Jump to content

ShotMagnet

Members
  • Content Count

    1,977
  • Joined

  • Last visited

Everything posted by ShotMagnet

  1. I found a snippet a bit after I posted this which -rightly- suggested that misidentification of tanks was commonplace, as US troops routinely labeled anything with a long-ish barrel and a cylindrical turret rear as a Tiger. Put schuerzen on a Mark IV and it would probably look 'Tiger' enough to anyone, especially the crew of an armored car going up against something a lot tougher and harder-hitting than they could be. Still, there's the turret-traverse question for the Tiger; and there's the fact that a Tiger of either sort is a lot larger than a Mark IV. Shot
  2. I hadn't planned to, but I might if I get some good info. At the moment the only thing I would need in terms of data is the serial for the vehicle, and the unit insignia. The latter would be easy enough to generate even if I don't have a shot of the vehicle, since the unit it belongs to was listed in the wiki entry. The Tamiya kit makes for a sweet build, I did one a couple of years ago and I got another as a result of an estate sale. I'd love to do this one up as 'Jack the Giant' (okay, 'Tiger') 'Killer'. For a sardonic giggle, a little more research found me an article which said that
  3. Pete, do you happen to have a serial for the M8 that tagged the Tiger I? Might there also be a photo of the vehicle? Tamiya has a very nice kit of the M8, which I'd like to do up appropriately. PM me on FB if that's more convenient for you. Shot
  4. I remember watching a doco about a guy in Williamsburg who recreates/recreated 17th- and 18th-century firearms, the way they did it in the old days. I found a couple of slices from what I think is that doco on YT. Does anyone have a link to the whole thing? Shot
  5. I note that gas-operated weapons operate by sending a quantity of propellant gas back along a tube to charge the weapon and feed in a new round. No problem, understood. My question is, what keeps the gas tube itself from fouling? Training with the M-16 I remember a bit of wisdom about cleaning the interface between bore and tube, but the tube itself must accumulate a lot of crud, and while the barrel itself gets cleaned regularly I don't remember any advice regarding the gas tube. Shot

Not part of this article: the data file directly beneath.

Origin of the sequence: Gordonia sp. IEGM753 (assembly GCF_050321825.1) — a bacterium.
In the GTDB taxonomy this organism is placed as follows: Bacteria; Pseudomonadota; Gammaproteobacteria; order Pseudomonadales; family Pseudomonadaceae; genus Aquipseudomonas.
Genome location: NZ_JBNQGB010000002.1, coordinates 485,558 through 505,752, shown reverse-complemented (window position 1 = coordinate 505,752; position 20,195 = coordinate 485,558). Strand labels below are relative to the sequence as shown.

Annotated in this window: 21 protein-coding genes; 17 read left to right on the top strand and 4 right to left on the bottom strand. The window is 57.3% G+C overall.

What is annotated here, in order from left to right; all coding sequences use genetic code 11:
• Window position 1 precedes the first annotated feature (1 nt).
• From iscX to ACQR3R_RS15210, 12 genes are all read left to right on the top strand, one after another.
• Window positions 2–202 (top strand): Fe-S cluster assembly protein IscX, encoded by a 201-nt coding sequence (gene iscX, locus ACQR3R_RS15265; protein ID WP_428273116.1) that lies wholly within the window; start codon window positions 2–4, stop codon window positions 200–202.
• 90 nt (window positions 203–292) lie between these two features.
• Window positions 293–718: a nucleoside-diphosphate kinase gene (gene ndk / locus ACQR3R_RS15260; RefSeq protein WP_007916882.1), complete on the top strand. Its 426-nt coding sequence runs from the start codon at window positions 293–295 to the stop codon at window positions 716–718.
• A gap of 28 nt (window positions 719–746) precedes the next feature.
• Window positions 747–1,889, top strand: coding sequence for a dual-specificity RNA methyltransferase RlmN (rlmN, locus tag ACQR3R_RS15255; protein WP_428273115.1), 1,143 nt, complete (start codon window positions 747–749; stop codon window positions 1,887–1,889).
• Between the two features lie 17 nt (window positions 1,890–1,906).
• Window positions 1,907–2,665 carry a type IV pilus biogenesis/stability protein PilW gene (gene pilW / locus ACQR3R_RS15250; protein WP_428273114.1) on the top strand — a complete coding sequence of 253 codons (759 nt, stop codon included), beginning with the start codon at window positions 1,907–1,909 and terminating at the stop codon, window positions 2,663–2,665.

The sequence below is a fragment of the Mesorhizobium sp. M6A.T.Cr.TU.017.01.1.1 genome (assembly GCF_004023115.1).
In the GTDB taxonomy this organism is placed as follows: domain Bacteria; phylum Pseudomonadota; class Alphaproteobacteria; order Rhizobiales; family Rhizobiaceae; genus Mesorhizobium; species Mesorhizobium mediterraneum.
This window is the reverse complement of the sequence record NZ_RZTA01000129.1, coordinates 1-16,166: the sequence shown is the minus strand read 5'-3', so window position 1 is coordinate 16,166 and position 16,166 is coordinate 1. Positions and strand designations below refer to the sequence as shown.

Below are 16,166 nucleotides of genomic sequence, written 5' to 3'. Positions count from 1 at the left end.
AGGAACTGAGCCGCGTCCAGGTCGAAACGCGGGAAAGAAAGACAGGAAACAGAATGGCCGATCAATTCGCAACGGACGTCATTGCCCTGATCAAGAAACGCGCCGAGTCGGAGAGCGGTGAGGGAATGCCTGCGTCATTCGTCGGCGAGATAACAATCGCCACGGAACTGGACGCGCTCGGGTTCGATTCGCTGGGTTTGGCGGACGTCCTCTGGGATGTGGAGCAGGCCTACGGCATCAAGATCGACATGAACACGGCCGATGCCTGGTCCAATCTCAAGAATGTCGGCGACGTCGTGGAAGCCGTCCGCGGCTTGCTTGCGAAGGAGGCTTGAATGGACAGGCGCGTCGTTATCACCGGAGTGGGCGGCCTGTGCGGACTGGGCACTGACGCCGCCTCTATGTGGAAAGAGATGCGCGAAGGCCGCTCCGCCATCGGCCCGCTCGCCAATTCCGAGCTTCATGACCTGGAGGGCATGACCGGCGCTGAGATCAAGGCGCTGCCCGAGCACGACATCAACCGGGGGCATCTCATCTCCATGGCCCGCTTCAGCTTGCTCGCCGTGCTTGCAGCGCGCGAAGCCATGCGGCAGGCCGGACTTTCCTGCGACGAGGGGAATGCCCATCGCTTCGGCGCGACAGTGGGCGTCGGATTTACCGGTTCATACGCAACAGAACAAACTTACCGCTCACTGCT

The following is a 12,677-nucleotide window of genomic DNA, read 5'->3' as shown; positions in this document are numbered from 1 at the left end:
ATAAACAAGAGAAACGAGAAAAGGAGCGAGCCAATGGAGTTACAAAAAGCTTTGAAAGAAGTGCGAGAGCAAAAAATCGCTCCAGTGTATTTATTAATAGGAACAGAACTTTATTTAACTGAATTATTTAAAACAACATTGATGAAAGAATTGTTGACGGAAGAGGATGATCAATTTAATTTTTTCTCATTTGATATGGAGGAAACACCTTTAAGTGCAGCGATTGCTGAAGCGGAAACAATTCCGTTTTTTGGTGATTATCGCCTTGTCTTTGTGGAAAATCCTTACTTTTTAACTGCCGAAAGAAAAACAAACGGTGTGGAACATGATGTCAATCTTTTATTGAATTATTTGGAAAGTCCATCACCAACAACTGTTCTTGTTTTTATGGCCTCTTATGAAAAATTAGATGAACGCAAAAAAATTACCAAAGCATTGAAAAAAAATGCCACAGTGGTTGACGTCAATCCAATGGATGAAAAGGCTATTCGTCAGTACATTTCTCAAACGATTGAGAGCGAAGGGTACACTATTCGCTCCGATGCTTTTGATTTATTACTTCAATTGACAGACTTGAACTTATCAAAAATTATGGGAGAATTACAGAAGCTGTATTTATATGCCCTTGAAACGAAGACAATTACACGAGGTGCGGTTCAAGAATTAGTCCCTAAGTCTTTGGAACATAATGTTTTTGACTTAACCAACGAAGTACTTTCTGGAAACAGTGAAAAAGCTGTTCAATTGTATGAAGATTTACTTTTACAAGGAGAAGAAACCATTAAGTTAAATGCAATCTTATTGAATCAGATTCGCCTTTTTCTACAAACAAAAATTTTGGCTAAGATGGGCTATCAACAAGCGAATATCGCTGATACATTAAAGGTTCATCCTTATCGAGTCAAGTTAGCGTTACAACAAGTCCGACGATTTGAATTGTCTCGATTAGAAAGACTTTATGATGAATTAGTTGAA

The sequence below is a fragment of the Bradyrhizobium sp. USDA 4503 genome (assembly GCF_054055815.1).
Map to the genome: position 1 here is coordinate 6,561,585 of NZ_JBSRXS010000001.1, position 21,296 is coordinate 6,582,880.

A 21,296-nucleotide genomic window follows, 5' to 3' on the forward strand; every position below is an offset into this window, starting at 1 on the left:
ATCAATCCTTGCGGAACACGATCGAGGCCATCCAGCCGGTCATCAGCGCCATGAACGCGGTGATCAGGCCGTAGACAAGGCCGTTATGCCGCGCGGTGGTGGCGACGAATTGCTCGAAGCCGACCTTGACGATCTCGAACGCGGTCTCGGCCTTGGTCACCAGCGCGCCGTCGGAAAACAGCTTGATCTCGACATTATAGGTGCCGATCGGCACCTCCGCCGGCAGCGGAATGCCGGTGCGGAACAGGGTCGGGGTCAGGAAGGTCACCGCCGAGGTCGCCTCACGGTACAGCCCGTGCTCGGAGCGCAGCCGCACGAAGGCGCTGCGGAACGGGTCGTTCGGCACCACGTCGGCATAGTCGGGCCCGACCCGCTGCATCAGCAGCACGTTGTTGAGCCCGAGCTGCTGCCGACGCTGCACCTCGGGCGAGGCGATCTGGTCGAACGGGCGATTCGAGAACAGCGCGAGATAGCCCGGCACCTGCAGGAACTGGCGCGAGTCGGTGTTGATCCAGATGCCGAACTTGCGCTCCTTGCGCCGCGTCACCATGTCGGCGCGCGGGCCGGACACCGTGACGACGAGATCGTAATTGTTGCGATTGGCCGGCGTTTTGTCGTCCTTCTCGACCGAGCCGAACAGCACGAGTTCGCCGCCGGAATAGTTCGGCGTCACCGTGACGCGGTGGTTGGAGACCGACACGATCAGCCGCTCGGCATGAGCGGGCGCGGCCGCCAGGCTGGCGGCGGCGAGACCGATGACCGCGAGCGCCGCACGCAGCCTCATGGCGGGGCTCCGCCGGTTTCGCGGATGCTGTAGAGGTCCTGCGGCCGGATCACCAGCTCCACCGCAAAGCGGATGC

6. According to what I've been reading, the M-60 was originally supposed to have been equipped with composite armor, but went into production without it. Why? Shot
  7. Rocky Davis 'I still feel that my refusing to eat there (when the government had paid for our meals) was the right thing to do.' No argument from me. GC tries to be more than what it is, and fails to be what it should be. Shot
  8. Doing some homework for a hopefully-upcoming P-39 build, I ran across a snippet which said that Airacobras were in service with the Soviet Air Force during Korea. Given the variety of aircraft provided to the Soviets by LL, what other types were flown against the UN, in Korea? Shot
  9. Watch this movie. See if you can download it and watch it on an HD-capable TV. You will not be disappointed. Shot
  10. The Easy Eight looks beautiful. My unstinting praise to its restorers. Shot
  11. Do that. Then find aformentioned blonde with attributes as described, and fetch forthwith. Shot
  12. Sir, I do not. You know now what to get me for Christmas. Shot
  13. Third, what the previous two have suggested. Shot
  14. The doco I watched -for what it's worth- did nevertheless mention that a DCF system had been installed in the F-117 for specifically that reason. Not to argue the F-16 and -18 issues; both of which are considered to be aerodynamically unstable IIRC, but that only serves to underscore the point. Shot
  15. Thanks Stuart. Failing memory fogged by a lot of bourbon that particular night with that particular lass has smudged some of the details, but that's the gist of what I recall from the book the lass placed in my hands. I seem to recall as well something about the Rendelsham Forest incident, in which the tools the various technicians used to recover wreckage and so forth were immediately classified as 'Top Secret', since they might contain residue from the wreck itself. I also remember hearing that a USAF general was killed in at least one crash. Interestingly, the thing I saw on the glass t
  16. Interestingly -particularly for my pal Stuart Galbraith- early stealth tests -apparently- resulted in a crash at Rendelsham Forest, which is not-surprisingly proximate to RAF Rendelsham Heath, and did indeed occur during the mid-eighties. At the time, the crash was widely circulated to be that caused by a UFO going down in that area. The notion was sold successfully enough that a rather thick book was published on that basis. My neighbor (at that time), a rather charming and winsome lass, asked me over for drinks and crisps, and amongst other things we talked about that crash. Apparently n
  17. Tomas, we the living say that about our friends who are no longer with us. What we do about is to keep in better touch, because our friends passed and we didn't get a decent chance to say goodbye. Shot
  18. Stuart, don't know what year the study was done, but it was apparently the impetus for the whole stealth/low-observable program. Shot
  19. This wasn't one of those estimations. This was -per the show- a study based on estimations of Soviet AD capacities, regarding how long the USAF would last in a presumably conventional conflict. Shot
  20. Per something I was watching on TV, a secret report issued by the Pentagon during the Cold War estimated that the US Air Force would last about 17 days, had the Cold War gone hot. What say ye? Shot
×
×
  • Create New...